Rotten Tomatoes’ new Audience Score makes you prove you’ve seen the movie

Rotten Tomatoes’ new Audience Score makes you prove you’ve seen the movie

Few places summon the trolls like movie reviews. After suffering through multiple cases of review-bombing – when trolls flood in with disproportionate negative reviews – Rotten Tomatoes wants to weed out the people who haven’t actually, you know seen the movie. Specifically, users will now be required to verify their ticket purchase for their votes to be counted in the new Audience Score:

“Rotten Tomatoes now features an Audience Score made up of ratings from users we’ve confirmed bought tickets to the movie – we’re calling them “Verified Ratings.” We’re also tagging written reviews from users we can confirm purchased tickets to a movie as “Verified” reviews.”

Currently, you can verify you’ve seen a movie if you’ve purchased a ticket through Fandango, but AMC, Regal, and Cinemark have signed up to participate. Other providers are on the way as well. You simply need to match your Rotten Tomatoes account with the account used to buy your ticket.

To be clear, you can still review a movie even if you’re not verified. It simply won’t be counted towards the default AudienceScore. You can access an all-inclusive Audience Score, verified or not, by tapping on “more info” and selecting “all audience” on a movie’s page.

The change comes after several recent cases of review-bombing, often by people who took issue with a movie’s social justice or representation values. Examples include Black Panther, Ghostbusters (2016), Star Wars: The Last Jedi, and Captain Marvel.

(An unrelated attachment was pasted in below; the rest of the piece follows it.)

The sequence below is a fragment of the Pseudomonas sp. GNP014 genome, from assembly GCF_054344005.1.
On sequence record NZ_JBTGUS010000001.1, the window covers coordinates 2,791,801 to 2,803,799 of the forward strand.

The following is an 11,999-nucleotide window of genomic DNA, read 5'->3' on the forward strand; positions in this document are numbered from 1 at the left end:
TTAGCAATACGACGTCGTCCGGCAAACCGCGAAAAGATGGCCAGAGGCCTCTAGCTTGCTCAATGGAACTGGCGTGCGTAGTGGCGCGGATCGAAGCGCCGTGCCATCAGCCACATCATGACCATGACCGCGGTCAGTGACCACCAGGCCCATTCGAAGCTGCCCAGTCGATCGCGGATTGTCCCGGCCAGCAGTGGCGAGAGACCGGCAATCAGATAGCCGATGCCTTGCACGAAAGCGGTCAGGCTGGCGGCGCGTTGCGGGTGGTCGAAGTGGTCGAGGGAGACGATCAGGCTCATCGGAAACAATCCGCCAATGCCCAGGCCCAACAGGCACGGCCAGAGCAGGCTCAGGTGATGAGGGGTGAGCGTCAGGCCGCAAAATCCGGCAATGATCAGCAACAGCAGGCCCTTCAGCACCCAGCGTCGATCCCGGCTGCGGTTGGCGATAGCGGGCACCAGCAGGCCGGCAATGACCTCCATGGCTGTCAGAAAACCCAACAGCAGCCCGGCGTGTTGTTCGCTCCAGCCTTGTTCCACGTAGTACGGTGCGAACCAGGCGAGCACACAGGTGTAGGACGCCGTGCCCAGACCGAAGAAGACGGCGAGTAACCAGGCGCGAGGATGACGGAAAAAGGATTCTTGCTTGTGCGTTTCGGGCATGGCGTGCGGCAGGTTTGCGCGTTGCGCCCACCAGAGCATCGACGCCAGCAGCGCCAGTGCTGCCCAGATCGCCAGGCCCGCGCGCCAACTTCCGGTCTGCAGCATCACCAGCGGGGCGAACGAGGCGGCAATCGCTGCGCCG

There are some caveats. The feature is only available for new releases, so movies already affected by fake reviews are out of luck. It’s limited to US theaters at the moment, and because it relies on online accounts, people who actually – gasp – buy their ticket at the box office are out of luck. That leaves a huge swath of viewers with a greatly diminished voice, and it skews the demographic of whose reviews are being counted. Given only Fandango – which owns Rotten Tomatoes – is supported at launch some might see verified ratings as a ploy to encourage people to buy their tickets from Fandango.

Still, it’s an obvious step in the right direction. Though few people can submit verified reviews at the moment, the sample size should be large enough to determine whether a movie is enjoyable to audiences. Perhaps more importantly, if trolls see their reviews aren’t counting towards the primary Audience Score, they’ll stop submitting fake reviews in the first place.

At the very least, audience scores should now be more accurate now that they won’t be influenced by reviews from people who haven’t seen a film. It’ll be interesting to see whether the new Audience Scores will line up more closely with reviews from critics. I’m going to guess they will.

on Rotten Tomatoes

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